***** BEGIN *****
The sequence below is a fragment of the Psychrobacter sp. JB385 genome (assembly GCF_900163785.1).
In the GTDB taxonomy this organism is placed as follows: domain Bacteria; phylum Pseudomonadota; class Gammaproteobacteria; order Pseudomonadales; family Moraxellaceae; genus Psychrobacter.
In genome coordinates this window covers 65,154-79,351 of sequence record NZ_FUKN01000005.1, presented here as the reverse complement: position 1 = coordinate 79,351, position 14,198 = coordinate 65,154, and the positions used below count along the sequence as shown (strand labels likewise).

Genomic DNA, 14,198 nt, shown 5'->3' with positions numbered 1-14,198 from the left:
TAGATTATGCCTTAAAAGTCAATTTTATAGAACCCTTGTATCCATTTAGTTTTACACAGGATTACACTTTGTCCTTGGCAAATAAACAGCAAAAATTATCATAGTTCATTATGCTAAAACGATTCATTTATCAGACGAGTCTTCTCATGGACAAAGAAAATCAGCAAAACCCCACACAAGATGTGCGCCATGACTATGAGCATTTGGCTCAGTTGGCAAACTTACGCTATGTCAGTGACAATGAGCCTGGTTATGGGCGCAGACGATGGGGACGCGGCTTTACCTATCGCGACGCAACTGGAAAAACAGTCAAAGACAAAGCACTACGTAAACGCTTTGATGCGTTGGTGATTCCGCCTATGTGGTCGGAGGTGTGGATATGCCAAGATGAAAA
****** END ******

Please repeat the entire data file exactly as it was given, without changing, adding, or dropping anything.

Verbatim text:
The sequence below is a fragment of the Psychrobacter sp. JB385 genome (assembly GCF_900163785.1).
In the GTDB taxonomy this organism is placed as follows: domain Bacteria; phylum Pseudomonadota; class Gammaproteobacteria; order Pseudomonadales; family Moraxellaceae; genus Psychrobacter.
In genome coordinates this window covers 65,154-79,351 of sequence record NZ_FUKN01000005.1, presented here as the reverse complement: position 1 = coordinate 79,351, position 14,198 = coordinate 65,154, and the positions used below count along the sequence as shown (strand labels likewise).

Genomic DNA, 14,198 nt, shown 5'->3' with positions numbered 1-14,198 from the left:
TAGATTATGCCTTAAAAGTCAATTTTATAGAACCCTTGTATCCATTTAGTTTTACACAGGATTACACTTTGTCCTTGGCAAATAAACAGCAAAAATTATCATAGTTCATTATGCTAAAACGATTCATTTATCAGACGAGTCTTCTCATGGACAAAGAAAATCAGCAAAACCCCACACAAGATGTGCGCCATGACTATGAGCATTTGGCTCAGTTGGCAAACTTACGCTATGTCAGTGACAATGAGCCTGGTTATGGGCGCAGACGATGGGGACGCGGCTTTACCTATCGCGACGCAACTGGAAAAACAGTCAAAGACAAAGCACTACGTAAACGCTTTGATGCGTTGGTGATTCCGCCTATGTGGTCGGAGGTGTGGATATGCCAAGATGAAAA